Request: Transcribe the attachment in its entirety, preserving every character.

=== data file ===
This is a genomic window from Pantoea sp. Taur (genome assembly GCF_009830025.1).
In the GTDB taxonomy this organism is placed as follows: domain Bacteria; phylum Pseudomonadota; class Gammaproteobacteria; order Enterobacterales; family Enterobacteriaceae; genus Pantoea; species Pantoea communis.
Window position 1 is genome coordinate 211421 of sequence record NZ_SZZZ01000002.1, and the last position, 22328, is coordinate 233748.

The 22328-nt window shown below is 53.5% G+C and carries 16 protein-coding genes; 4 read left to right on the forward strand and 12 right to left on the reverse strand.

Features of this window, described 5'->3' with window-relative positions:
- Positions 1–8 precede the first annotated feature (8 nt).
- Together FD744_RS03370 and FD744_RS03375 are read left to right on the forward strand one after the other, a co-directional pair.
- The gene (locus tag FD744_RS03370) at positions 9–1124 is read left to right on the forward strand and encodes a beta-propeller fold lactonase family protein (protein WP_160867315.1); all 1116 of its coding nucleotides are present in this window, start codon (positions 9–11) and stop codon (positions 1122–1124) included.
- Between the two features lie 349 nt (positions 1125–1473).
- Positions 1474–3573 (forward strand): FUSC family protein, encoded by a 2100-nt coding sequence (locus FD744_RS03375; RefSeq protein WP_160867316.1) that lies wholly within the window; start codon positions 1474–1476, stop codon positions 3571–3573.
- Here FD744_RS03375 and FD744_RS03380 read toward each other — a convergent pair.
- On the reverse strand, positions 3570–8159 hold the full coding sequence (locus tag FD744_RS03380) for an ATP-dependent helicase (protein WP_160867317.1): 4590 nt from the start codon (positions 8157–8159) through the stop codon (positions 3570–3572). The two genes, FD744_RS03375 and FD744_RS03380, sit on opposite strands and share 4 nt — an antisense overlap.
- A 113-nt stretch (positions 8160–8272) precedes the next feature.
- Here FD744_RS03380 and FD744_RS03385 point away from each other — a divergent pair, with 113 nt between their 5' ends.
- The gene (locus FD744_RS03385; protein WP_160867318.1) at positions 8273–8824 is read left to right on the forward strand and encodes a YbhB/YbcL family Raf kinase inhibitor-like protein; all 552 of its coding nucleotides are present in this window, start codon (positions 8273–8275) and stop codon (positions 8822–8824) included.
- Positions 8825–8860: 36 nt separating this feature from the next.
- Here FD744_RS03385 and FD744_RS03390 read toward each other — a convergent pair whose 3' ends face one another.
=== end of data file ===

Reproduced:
This is a genomic window from Pantoea sp. Taur (genome assembly GCF_009830025.1).
In the GTDB taxonomy this organism is placed as follows: domain Bacteria; phylum Pseudomonadota; class Gammaproteobacteria; order Enterobacterales; family Enterobacteriaceae; genus Pantoea; species Pantoea communis.
Window position 1 is genome coordinate 211421 of sequence record NZ_SZZZ01000002.1, and the last position, 22328, is coordinate 233748.

The 22328-nt window shown below is 53.5% G+C and carries 16 protein-coding genes; 4 read left to right on the forward strand and 12 right to left on the reverse strand.

Features of this window, described 5'->3' with window-relative positions:
- Positions 1–8 precede the first annotated feature (8 nt).
- Together FD744_RS03370 and FD744_RS03375 are read left to right on the forward strand one after the other, a co-directional pair.
- The gene (locus tag FD744_RS03370) at positions 9–1124 is read left to right on the forward strand and encodes a beta-propeller fold lactonase family protein (protein WP_160867315.1); all 1116 of its coding nucleotides are present in this window, start codon (positions 9–11) and stop codon (positions 1122–1124) included.
- Between the two features lie 349 nt (positions 1125–1473).
- Positions 1474–3573 (forward strand): FUSC family protein, encoded by a 2100-nt coding sequence (locus FD744_RS03375; RefSeq protein WP_160867316.1) that lies wholly within the window; start codon positions 1474–1476, stop codon positions 3571–3573.
- Here FD744_RS03375 and FD744_RS03380 read toward each other — a convergent pair.
- On the reverse strand, positions 3570–8159 hold the full coding sequence (locus tag FD744_RS03380) for an ATP-dependent helicase (protein WP_160867317.1): 4590 nt from the start codon (positions 8157–8159) through the stop codon (positions 3570–3572). The two genes, FD744_RS03375 and FD744_RS03380, sit on opposite strands and share 4 nt — an antisense overlap.
- A 113-nt stretch (positions 8160–8272) precedes the next feature.
- Here FD744_RS03380 and FD744_RS03385 point away from each other — a divergent pair, with 113 nt between their 5' ends.
- The gene (locus FD744_RS03385; protein WP_160867318.1) at positions 8273–8824 is read left to right on the forward strand and encodes a YbhB/YbcL family Raf kinase inhibitor-like protein; all 552 of its coding nucleotides are present in this window, start codon (positions 8273–8275) and stop codon (positions 8822–8824) included.
- Positions 8825–8860: 36 nt separating this feature from the next.
- Here FD744_RS03385 and FD744_RS03390 read toward each other — a convergent pair whose 3' ends face one another.